Two: A teacher asks of her young class, ‘Draw a picture of anything you like.’. The class commences, teacher observes. Teacher asks a particularly busy young lady, ‘What are you drawing?’. She replies, ‘I’m drawing God.’. The teacher thinks a moment and then states, ‘But no one knows what God looks like.’ The child replied: ‘They will when I’ve finished!’
Both these anecdotes invoke issues of fantasy, intuition, imagination and belief, of courage, healthy-risk-taking, discovery, a spirit of adventure. The former describes a route to mediocrity through fear of the unknown, the latter a route to amazing possibility by embracing the unknown. We seek a balance, not mediocrity.
Offered here are three routes to mediocrity our society seems destined to follow in its avoidance of adventure, risk and enterprise.
Route One: The route of the average.
If one aims for average, one will probably achieve it. If one aims higher, that is also the likely outcome.
Our education system seems to aim for a low average – or at least sets very low thresholds. A consequence of ‘aiming for average’ seems to be a lowering of that average – a slippery slope to increasing mediocrity. To retain an average a sufficient proportion must aim higher and achieve above the average. Our learners fail not because over challenged, it is because they are not challenged enough. To extend this argument one might re-visit an increasingly visionary picture of then future of humanity in E. M. Forster’s classic short story, ‘The Machine Stops’. In 1898 Forster wrote of obesity, a disregard of the environment, drugs as a norm, fear of the unknown, a society couch-potatoed, centred on electronic screens, socially inspired low aspiration, social policing, etc, etc.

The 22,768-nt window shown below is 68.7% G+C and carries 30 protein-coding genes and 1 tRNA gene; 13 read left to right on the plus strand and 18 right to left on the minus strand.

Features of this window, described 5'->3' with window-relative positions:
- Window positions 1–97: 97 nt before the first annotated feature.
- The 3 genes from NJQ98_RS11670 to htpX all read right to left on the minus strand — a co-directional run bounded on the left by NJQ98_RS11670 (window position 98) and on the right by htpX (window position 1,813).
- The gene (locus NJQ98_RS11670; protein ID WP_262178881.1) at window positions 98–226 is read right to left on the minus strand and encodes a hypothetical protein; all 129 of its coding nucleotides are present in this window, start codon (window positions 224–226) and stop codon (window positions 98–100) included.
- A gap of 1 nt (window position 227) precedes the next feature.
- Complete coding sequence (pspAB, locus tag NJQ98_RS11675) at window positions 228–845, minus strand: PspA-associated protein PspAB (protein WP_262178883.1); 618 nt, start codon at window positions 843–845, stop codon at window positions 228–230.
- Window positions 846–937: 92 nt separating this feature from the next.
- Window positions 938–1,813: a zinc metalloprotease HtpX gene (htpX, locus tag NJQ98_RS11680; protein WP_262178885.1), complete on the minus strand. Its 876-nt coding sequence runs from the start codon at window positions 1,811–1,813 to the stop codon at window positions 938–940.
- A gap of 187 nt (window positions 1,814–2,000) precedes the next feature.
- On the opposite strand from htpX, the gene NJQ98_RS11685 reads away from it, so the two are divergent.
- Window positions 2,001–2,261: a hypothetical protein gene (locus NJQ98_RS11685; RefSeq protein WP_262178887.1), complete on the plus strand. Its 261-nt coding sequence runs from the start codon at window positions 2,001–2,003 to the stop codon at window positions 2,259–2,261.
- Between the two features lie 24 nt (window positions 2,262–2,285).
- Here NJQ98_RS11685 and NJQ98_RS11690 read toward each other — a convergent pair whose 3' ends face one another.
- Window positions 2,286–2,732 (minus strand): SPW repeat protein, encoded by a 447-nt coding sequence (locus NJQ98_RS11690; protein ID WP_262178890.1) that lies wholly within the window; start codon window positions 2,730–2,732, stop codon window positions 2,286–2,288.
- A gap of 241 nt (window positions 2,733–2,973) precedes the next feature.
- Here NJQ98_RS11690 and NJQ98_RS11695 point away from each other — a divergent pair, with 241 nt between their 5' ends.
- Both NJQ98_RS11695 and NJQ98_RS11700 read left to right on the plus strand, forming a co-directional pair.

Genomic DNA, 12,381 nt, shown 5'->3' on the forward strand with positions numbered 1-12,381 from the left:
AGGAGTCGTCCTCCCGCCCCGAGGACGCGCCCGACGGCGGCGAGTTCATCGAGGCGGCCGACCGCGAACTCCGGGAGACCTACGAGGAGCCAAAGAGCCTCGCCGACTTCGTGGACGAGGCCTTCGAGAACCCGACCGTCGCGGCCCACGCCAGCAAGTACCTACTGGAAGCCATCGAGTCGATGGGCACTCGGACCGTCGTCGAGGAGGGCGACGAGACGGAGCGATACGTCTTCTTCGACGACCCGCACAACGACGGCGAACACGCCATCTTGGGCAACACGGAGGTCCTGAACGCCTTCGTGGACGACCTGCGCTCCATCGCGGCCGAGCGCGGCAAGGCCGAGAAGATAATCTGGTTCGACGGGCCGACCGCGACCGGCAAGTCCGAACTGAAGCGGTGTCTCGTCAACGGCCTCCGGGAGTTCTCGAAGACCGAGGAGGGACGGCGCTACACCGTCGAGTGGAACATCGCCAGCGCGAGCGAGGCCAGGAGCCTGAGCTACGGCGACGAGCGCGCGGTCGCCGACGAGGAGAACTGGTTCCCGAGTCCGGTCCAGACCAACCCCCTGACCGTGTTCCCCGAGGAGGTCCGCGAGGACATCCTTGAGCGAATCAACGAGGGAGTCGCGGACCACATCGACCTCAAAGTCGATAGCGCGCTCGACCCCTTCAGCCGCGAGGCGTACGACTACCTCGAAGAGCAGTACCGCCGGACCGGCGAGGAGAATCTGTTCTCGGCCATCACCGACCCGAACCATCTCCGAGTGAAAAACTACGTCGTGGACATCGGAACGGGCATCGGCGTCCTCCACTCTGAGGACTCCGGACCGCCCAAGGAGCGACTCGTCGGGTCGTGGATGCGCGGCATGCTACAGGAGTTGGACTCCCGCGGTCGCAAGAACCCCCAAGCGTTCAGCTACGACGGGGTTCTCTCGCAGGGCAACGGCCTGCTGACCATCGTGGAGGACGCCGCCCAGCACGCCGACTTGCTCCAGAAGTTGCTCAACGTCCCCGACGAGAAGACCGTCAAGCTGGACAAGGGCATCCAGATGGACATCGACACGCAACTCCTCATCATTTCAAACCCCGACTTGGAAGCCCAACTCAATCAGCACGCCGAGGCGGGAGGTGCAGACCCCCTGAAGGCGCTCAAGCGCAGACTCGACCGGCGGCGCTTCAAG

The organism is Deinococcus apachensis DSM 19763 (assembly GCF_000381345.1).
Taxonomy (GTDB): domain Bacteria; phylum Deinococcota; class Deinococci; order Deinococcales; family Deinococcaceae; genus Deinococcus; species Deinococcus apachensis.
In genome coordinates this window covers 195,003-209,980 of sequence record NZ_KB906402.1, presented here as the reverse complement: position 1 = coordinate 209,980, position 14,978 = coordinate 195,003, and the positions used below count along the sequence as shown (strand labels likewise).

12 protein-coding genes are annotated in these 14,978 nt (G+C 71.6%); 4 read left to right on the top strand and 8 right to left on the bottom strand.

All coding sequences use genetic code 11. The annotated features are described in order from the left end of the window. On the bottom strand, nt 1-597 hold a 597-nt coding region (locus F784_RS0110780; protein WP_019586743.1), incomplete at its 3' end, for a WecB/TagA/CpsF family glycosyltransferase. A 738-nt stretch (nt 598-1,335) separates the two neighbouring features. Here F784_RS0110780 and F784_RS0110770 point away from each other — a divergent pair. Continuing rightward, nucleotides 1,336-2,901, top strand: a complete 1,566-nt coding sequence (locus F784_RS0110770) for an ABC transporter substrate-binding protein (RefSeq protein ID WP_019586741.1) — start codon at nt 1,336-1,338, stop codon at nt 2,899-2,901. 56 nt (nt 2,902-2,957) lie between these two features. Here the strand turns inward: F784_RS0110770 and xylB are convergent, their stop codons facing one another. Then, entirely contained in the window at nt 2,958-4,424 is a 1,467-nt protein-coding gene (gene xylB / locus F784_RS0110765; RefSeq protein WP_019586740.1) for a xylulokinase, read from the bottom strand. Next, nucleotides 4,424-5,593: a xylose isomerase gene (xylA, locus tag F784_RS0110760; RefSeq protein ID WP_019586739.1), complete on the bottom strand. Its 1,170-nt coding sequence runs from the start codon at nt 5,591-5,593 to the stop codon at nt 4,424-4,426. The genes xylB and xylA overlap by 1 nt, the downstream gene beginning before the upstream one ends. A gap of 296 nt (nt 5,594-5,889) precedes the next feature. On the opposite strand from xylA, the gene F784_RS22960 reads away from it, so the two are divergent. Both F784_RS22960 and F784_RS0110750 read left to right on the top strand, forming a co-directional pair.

Route Two: Bestowing your own expectations on others…
We all have ideas about what we can do – formed from experience, advice, judgement and beliefs. Do you know where your performance limits are on a scale from flat ground rising toward the vertical? You know your current comfort zone, of course; But what of your possibilities? Here we go – who here is happy on a slope of 10 degrees, 20, 35, 50, 70, 80 degrees? Picture 1: [female free climber] Through imagination, belief and experience of the possible this climber has probably exceeded what most even in this room, consider possible – she is into your fantasy zone, yet is still in her reality.